Welcome to the International Institute of Tropical Agriculture Research Repository
What would you like to view today?
Storage systems for maize ( Zea mays L.) in Nigeria from five agroecological zones
MetadataShow full item record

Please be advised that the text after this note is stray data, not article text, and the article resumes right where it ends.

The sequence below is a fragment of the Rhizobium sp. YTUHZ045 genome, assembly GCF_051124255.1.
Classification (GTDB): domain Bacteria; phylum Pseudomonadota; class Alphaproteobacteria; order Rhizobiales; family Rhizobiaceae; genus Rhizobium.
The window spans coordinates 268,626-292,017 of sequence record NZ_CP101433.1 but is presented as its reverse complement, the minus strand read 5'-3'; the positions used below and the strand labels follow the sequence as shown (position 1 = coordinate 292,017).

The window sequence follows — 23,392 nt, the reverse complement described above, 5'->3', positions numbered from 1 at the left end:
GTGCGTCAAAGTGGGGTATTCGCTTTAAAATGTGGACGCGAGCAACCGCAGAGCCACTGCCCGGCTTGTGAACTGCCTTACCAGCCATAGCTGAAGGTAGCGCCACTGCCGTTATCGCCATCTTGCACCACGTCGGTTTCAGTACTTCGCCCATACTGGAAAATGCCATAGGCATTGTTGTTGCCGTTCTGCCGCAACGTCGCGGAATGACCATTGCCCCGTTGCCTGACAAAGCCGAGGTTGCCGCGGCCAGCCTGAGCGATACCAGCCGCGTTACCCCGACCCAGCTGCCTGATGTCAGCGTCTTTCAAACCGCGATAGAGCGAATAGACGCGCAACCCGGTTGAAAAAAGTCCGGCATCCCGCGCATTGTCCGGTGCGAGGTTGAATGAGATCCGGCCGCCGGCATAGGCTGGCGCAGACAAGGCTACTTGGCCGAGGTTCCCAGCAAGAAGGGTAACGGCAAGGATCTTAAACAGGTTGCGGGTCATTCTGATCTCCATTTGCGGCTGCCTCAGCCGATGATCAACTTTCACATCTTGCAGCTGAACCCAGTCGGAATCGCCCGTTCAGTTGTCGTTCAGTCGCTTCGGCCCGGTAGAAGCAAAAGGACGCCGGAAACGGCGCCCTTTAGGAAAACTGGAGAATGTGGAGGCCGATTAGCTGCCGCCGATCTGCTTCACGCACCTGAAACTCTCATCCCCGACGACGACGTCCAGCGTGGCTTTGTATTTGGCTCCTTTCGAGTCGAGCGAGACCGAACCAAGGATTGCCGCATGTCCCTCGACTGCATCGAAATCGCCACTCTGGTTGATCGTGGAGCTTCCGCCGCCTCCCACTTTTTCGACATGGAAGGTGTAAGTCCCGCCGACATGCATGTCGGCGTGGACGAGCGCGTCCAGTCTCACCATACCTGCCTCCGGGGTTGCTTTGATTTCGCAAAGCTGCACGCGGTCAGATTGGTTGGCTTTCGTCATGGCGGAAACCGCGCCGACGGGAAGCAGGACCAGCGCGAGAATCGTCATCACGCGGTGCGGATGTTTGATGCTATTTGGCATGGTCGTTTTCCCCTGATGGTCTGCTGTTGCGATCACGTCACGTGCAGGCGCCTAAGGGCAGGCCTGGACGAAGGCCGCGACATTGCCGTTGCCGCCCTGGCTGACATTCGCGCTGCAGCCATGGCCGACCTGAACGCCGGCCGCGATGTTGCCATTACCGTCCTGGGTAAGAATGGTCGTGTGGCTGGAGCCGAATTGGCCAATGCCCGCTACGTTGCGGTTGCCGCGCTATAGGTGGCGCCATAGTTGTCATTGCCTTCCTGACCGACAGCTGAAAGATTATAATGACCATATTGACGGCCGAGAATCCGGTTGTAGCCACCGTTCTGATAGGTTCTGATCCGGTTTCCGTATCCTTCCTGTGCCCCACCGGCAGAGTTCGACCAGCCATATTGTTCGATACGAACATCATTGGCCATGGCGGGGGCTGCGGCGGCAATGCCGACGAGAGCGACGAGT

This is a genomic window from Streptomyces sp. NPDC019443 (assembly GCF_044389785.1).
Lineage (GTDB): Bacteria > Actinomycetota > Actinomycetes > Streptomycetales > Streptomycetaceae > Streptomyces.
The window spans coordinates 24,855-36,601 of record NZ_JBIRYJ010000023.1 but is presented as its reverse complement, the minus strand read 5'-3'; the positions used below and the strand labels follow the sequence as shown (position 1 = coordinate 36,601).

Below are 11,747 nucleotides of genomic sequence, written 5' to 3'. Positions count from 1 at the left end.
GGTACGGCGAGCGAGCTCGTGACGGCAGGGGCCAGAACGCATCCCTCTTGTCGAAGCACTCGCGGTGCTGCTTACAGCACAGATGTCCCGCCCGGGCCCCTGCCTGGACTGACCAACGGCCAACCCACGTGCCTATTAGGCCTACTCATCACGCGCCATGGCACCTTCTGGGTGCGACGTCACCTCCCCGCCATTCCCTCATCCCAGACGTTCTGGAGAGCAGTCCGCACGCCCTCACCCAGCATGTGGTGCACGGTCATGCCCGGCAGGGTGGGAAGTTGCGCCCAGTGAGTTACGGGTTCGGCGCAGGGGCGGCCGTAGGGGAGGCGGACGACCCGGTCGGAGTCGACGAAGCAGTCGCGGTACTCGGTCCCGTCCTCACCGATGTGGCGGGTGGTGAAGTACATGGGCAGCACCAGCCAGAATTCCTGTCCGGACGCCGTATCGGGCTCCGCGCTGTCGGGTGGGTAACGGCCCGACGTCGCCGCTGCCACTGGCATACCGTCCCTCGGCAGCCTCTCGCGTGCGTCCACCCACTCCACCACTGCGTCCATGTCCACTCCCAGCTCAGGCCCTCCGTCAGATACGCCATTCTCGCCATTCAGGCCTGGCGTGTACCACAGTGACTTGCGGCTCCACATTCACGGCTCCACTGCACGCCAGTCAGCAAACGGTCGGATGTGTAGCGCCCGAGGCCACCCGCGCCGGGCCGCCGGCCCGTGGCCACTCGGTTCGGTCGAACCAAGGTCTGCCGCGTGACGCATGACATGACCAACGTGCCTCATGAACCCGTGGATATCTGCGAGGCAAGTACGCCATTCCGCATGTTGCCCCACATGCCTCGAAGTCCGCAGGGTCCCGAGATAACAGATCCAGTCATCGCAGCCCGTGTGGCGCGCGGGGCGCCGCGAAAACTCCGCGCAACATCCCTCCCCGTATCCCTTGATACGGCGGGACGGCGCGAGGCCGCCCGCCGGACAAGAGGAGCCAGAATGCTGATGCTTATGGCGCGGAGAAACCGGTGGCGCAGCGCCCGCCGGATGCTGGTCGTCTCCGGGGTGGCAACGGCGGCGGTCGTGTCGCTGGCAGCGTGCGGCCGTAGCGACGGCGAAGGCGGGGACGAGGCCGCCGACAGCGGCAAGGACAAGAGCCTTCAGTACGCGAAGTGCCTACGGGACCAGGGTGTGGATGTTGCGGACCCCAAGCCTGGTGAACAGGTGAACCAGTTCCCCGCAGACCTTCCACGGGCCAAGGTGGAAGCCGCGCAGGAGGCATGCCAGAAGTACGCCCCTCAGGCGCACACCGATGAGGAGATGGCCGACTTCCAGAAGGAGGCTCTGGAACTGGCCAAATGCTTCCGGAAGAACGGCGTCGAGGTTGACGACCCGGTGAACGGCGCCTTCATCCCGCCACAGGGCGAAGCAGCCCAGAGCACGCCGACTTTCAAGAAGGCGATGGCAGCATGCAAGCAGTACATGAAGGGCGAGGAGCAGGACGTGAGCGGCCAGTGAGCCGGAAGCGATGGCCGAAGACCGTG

An international project to assess the extent of aflatoxin contamination of maize in West Africa has begun in Nigeria. A survey was conducted from October 1992 to July 1993 to identify maize storage systems used by farmers in five major agro-ecological zones in Nigeria and the problem associated with such systems. The zones were: humid forest, mid-altitude, southern Guinea savanna, northern Guinea savanna, and Sudan savanna. Five villages within each zone were selected and five farmers withineach village interviewed. Eight storage structures were described, including raised platforms, synthetic fertilizer bags, cribs, traditional clay silos known as 'rhumbus' and 'obas' –a woven basket made from guinea corn stalks and glass bottles. Just over 20% of the farmers complained of problems with fungi, the majority of complaints coming from the southern Guinea savanna zone, and use of fertilizer bags as a storage method. Farmers' practices to avoid storage pests included spraying the stored maize with ash and pepper, use of pesticides such as actellic dust, gastosin, aldrex 20,frequent smoking of the storage structure and use of leaves from local plants.